"On a Forgotten Kind of Writing," Chicago Review, Vol. 8, No. 1 (Winter-Spring 1954). Reprinted in What Is Political Philosophy?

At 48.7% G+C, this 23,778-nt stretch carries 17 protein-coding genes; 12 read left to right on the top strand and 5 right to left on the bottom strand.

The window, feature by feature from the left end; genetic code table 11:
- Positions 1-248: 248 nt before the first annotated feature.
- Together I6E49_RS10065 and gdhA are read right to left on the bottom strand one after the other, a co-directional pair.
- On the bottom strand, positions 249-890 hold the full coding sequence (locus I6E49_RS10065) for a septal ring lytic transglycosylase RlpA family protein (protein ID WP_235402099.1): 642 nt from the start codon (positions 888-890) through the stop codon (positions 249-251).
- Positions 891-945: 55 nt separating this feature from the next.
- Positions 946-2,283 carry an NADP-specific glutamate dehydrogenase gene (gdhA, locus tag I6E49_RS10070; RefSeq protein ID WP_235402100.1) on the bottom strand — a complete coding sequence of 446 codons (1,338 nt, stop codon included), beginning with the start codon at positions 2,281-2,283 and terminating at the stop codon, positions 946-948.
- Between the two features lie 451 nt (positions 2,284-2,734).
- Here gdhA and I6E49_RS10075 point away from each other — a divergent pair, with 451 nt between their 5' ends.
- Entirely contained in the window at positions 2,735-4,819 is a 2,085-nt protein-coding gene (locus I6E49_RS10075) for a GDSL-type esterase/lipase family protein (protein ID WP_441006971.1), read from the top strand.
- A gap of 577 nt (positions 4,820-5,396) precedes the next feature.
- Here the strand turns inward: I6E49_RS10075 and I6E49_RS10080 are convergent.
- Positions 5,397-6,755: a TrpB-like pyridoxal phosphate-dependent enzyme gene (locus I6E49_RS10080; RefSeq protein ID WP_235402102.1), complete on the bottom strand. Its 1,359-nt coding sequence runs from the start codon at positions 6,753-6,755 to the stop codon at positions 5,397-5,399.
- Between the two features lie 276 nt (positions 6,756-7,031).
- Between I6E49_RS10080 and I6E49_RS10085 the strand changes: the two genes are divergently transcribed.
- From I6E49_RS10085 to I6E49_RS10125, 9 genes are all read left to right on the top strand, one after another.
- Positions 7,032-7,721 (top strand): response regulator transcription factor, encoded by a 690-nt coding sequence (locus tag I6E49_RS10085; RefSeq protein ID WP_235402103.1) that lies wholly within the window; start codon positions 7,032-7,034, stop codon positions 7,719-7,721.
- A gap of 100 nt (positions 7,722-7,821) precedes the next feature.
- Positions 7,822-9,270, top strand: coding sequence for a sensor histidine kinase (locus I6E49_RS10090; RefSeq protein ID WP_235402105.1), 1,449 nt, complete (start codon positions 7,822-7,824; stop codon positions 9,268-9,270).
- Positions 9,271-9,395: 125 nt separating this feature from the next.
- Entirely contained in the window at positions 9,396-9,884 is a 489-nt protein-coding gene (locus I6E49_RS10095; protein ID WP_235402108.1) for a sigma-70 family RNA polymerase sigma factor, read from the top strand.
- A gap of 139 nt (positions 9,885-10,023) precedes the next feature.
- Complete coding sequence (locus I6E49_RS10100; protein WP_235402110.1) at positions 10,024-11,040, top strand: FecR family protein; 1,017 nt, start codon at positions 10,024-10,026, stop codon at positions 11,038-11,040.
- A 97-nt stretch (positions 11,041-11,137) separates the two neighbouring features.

In studying certain earlier thinkers, I became aware of this way of conceiving the relation between the quest for truth (philosophy or science) and society: Philosophy or science, the highest activity of man, is the attempt to replace opinion about “all things” by knowledge of “all things”; but opinion is the element of society; philosophy or science is therefore the attempt to dissolve the element in which society breathes, and thus it endangers society. Hence philosophy or science must remain the preserve of a small minority, and philosophers or scientists must respect the opinions on which society rests. To respect opinions is something entirely different from accepting them as true. Philosophers or scientists who hold this view about the relation of philosophy or science and society are driven to employ a peculiar manner of writing which would enable them to reveal what they regard as the truth to the few, without endangering the unqualified commitment of the many to the opinions on which society rests. They will distinguish between the true teaching as the esoteric teaching and the socially useful teaching as the exoteric teaching; whereas the exoteric teaching is meant to be easily accessible to every reader, the esoteric teaching discloses itself only to very careful and well-trained readers after long and concentrated study.